Impact Preaching: A Case for the One-Point Expository SermonBy Jim L. Wilson, R. Gregg Watson, Michael Kuykendall, and David Johnson (Lexham, 2018).

The authors of this work teach at Gateway Seminary (formerly Golden Gate Baptist Theological Seminary). Wilson is involved in all its chapters; in some, he is aided by one of the others. For a collaborative work, it reads quite smoothly.

The subtitle indicates that these writers recommend a “one-point” sermon; they also assert that “the biblical author … makes a single point” (29). It is only in chapter 2 that we find that “the point(s) is (are) the theological truth preachers want the listeners to understand and put into practice” (34). Later, they define preaching as “teaching people the Bible so they can encounter God and live transformed lives. … This requires preachers to identify the transformative truth in the text and develop a transformative point based upon that truth” (52, 56; italics removed). All this leads me to conclude that our authors’ “point” is nothing but the propositional Big Idea: their “transformative truth” is the exegetical Big Idea, and their “transformative point” is the homiletical Big Idea (aka, application). Wilson et al. want that “transformative point” to be the sole driving force of the sermon, without it being divided into subsidiary (traditional) “points” that make up individual moves of a multipoint sermon. After scratching my head quite a bit (I might need to see a dermatologist!), I assume that what these writers are calling for is a sermon that subserves a single “point” (Big Idea), whether exegetical or homiletical. I’m not certain this is anything novel.

Signs of Big Idea thinking abound in Impact Preaching. Take, for instance, an example sermon on Jonah (45–48). Of the total 125 lines this sermon takes in the book, 102 lines simply retell the story. I didn’t quite see the sermon’s “point” but the subsequent commentary on the sermon helpfully informs us that “we learn that God’s grace flows in the direction of his choosing. … We must be open to be conduits of grace to those who speak different languages, live in different cultures, and are of different generation. We must not run from God’s redemptive purposes; we must cooperate with him even if it means sacrificing our preferences” (49). That’s quite a wordy single “point,” if that is what it is. And all the retelling merely regurgitates authorial saying, paying no attention to authorial doing, without which the thrust of the text, the pericopal theology, can never be grasped, and valid application never be derived. None of the intricacies of the text—how the author is writing the text, i.e., the textual clues to what the author is doing with what he is saying—is exposited. For instance, the commission of Jonah (“arise,” “go,” and “cry,” in 1:2 and 3:2) is distorted in the prophet’s execution of that commission: he only “arises,” and “goes” (3:3), as he delivers a five-word (in Hebrew) oracle that, quite unusually for such declamations, has no reason given, no repentance recommended, no hope offered, and no remnant promised. In fact, God’s subsequent grace is labeled by the prophet as “evil, great evil” (4:1). Moreover, Jonah’s prayer in the fish reveals his hypocrisy: the prophet ends his “psalm” claiming a superior ground, promising to sacrifice to God and fulfil his vows (2:9). Remarkably, those sailors who, earlier, had to throw the prophet overboard at his request, the very sailors whom he had seemingly disparaged in his prayer as “those who regard vain idols forsake their faithfulness” (2:8), had already done both—sacrificing and fulfilling vows (1:16). Jonah, for his part, would do neither in this book. And on and on. My point is that unless such close attention is paid to the passage and how it is written (a “thick” reading, a privileging of the text), the interpreter will not be able to figure out what the author is doing in and with the text; as a result, valid application will be stymied. (This despite a subtitle in one of their chapters: “What does it [the text] say and how does it say it?” [67, italics mine].)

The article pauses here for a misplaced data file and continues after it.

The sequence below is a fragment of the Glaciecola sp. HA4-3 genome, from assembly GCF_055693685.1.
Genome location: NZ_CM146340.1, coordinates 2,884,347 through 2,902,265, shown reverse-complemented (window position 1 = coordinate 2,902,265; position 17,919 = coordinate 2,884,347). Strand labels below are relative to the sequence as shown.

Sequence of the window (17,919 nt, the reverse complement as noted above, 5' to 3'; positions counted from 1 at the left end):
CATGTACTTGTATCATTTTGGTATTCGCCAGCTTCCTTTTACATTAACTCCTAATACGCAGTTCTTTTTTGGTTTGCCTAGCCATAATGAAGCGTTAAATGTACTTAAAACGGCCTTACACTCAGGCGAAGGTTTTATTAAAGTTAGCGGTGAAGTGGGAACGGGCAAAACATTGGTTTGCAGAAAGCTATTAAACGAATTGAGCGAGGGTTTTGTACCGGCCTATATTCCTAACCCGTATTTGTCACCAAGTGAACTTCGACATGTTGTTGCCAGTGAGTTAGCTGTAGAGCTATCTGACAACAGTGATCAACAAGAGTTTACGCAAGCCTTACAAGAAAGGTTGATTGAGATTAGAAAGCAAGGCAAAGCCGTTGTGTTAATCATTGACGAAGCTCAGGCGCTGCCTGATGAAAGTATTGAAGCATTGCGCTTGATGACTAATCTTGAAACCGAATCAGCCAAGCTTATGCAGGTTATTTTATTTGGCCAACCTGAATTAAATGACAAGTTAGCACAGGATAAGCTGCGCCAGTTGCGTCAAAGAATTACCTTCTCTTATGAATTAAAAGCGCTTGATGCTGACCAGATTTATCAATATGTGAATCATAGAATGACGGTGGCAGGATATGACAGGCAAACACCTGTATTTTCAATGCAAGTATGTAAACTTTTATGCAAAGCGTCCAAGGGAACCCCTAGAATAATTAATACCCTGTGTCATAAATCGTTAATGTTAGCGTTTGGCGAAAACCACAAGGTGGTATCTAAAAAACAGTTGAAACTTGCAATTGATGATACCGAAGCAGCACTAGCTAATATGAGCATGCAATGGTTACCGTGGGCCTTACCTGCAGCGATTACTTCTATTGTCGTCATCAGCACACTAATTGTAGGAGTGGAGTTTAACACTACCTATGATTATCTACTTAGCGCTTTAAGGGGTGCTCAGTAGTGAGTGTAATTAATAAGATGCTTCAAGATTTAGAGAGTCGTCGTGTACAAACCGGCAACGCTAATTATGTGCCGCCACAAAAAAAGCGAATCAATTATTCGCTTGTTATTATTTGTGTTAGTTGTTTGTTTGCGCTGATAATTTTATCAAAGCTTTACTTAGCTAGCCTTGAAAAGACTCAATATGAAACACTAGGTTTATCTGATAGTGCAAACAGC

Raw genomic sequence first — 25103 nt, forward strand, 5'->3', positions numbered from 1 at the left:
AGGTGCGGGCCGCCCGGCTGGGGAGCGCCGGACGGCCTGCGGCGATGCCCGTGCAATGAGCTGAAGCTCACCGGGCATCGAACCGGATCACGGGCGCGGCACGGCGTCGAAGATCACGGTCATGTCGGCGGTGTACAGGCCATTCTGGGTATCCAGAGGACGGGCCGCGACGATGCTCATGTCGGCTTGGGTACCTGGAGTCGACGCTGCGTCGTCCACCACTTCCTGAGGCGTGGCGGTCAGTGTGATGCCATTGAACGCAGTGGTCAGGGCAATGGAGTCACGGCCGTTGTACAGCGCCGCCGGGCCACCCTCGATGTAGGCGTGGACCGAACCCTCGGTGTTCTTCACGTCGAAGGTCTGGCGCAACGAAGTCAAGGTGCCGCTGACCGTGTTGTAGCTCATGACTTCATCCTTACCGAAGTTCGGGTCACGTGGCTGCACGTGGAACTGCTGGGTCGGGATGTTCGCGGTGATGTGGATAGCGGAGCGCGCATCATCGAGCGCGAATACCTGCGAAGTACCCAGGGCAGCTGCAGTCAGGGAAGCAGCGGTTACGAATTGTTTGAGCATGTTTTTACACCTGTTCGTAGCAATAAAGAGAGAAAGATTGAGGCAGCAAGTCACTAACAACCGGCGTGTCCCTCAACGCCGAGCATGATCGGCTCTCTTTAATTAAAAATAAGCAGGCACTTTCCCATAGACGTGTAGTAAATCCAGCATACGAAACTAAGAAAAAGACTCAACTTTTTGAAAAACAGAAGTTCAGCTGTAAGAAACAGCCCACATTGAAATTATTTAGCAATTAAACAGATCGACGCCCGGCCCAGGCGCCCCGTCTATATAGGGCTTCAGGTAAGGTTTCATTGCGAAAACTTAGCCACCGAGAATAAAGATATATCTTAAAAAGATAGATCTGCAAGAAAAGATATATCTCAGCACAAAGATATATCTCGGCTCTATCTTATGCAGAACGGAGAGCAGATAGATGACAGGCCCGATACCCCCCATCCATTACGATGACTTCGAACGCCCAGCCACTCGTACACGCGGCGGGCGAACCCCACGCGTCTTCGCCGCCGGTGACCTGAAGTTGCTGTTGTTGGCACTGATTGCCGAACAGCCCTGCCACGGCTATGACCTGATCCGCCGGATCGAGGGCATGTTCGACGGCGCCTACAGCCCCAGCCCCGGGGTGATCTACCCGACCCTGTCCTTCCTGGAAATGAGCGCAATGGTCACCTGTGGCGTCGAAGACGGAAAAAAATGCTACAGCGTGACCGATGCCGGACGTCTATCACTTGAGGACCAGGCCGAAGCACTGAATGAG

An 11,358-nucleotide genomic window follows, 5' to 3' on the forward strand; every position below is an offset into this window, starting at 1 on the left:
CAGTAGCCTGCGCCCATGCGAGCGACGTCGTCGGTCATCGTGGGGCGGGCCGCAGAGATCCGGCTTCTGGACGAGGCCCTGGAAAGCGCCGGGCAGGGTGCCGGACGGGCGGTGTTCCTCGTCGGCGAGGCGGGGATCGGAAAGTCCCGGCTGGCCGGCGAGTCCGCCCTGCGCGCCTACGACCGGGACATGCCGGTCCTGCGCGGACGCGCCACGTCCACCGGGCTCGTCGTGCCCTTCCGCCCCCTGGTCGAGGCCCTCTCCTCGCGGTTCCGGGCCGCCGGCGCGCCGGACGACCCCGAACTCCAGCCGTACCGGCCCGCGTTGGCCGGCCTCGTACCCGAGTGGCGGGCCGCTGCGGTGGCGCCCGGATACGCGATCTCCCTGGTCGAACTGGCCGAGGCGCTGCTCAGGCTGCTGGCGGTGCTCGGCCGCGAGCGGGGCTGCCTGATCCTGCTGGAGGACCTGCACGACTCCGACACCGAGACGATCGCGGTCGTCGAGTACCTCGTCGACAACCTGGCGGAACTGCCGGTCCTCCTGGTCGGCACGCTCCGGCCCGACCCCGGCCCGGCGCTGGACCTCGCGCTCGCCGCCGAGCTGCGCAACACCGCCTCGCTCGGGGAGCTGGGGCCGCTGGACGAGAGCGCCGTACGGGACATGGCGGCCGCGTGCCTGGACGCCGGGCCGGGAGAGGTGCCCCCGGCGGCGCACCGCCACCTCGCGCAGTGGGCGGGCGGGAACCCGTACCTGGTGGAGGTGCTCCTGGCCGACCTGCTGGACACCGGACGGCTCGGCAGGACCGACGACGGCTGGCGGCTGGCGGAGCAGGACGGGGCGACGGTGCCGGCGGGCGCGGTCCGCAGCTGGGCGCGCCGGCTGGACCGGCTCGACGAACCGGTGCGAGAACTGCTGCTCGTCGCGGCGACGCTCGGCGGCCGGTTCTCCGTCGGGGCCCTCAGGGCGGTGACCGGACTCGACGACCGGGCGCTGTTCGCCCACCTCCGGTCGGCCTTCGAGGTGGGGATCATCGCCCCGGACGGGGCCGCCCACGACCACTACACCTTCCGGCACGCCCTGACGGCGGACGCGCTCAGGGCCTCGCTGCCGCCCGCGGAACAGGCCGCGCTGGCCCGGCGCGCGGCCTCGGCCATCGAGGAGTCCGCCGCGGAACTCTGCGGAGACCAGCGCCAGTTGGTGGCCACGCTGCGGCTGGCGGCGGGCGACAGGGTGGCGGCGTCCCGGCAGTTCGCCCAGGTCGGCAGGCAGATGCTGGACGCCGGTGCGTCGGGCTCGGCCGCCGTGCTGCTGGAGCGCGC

The creative retelling of textual stories in sermons is a widely prevalent sermonic oddity, engaged in by our authors, as well. Retelling assumes that the actual text of Scripture and how it is written is secondary. If a creative retelling (or enactment or even a comic-book style pictorial narration) is sufficient for listeners to catch the Big Idea, this gives lie to plenary, verbal inspiration. Though Big Idea devotees would never say that, of course, it is a natural conclusion from what they do.

The rest of the book goes through, in similar fashion, different genres of Scripture, not yielding anything particularly new for readers of this Journal. And, in my opinion, their succumbing to Big Idea-ism only leaves them, their sermon, and their listeners untouched by the power of the doings of Scripture and its A/author.

Journal of the Evangelical Homiletics Society 19.2 (2019): 98–100

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